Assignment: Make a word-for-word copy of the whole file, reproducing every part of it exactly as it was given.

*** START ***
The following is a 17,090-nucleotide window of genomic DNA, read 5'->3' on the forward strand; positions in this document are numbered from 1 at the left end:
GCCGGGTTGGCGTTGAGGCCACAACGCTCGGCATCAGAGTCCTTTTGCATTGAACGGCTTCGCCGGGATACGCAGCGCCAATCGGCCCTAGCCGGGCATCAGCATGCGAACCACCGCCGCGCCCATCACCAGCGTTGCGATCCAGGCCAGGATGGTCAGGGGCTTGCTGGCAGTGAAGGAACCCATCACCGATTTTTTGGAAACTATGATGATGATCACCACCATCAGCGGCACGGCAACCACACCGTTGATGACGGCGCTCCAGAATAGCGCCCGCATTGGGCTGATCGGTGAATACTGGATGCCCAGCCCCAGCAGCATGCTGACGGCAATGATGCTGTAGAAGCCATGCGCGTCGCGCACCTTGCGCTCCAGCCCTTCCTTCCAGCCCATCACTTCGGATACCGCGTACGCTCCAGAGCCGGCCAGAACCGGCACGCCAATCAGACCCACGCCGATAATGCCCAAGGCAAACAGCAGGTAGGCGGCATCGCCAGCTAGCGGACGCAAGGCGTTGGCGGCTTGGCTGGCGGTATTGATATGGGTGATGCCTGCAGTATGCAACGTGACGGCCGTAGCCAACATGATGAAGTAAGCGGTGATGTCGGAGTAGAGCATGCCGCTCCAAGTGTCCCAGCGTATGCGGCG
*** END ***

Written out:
The following is a 17,090-nucleotide window of genomic DNA, read 5'->3' on the forward strand; positions in this document are numbered from 1 at the left end:
GCCGGGTTGGCGTTGAGGCCACAACGCTCGGCATCAGAGTCCTTTTGCATTGAACGGCTTCGCCGGGATACGCAGCGCCAATCGGCCCTAGCCGGGCATCAGCATGCGAACCACCGCCGCGCCCATCACCAGCGTTGCGATCCAGGCCAGGATGGTCAGGGGCTTGCTGGCAGTGAAGGAACCCATCACCGATTTTTTGGAAACTATGATGATGATCACCACCATCAGCGGCACGGCAACCACACCGTTGATGACGGCGCTCCAGAATAGCGCCCGCATTGGGCTGATCGGTGAATACTGGATGCCCAGCCCCAGCAGCATGCTGACGGCAATGATGCTGTAGAAGCCATGCGCGTCGCGCACCTTGCGCTCCAGCCCTTCCTTCCAGCCCATCACTTCGGATACCGCGTACGCTCCAGAGCCGGCCAGAACCGGCACGCCAATCAGACCCACGCCGATAATGCCCAAGGCAAACAGCAGGTAGGCGGCATCGCCAGCTAGCGGACGCAAGGCGTTGGCGGCTTGGCTGGCGGTATTGATATGGGTGATGCCTGCAGTATGCAACGTGACGGCCGTAGCCAACATGATGAAGTAAGCGGTGATGTCGGAGTAGAGCATGCCGCTCCAAGTGTCCCAGCGTATGCGGCG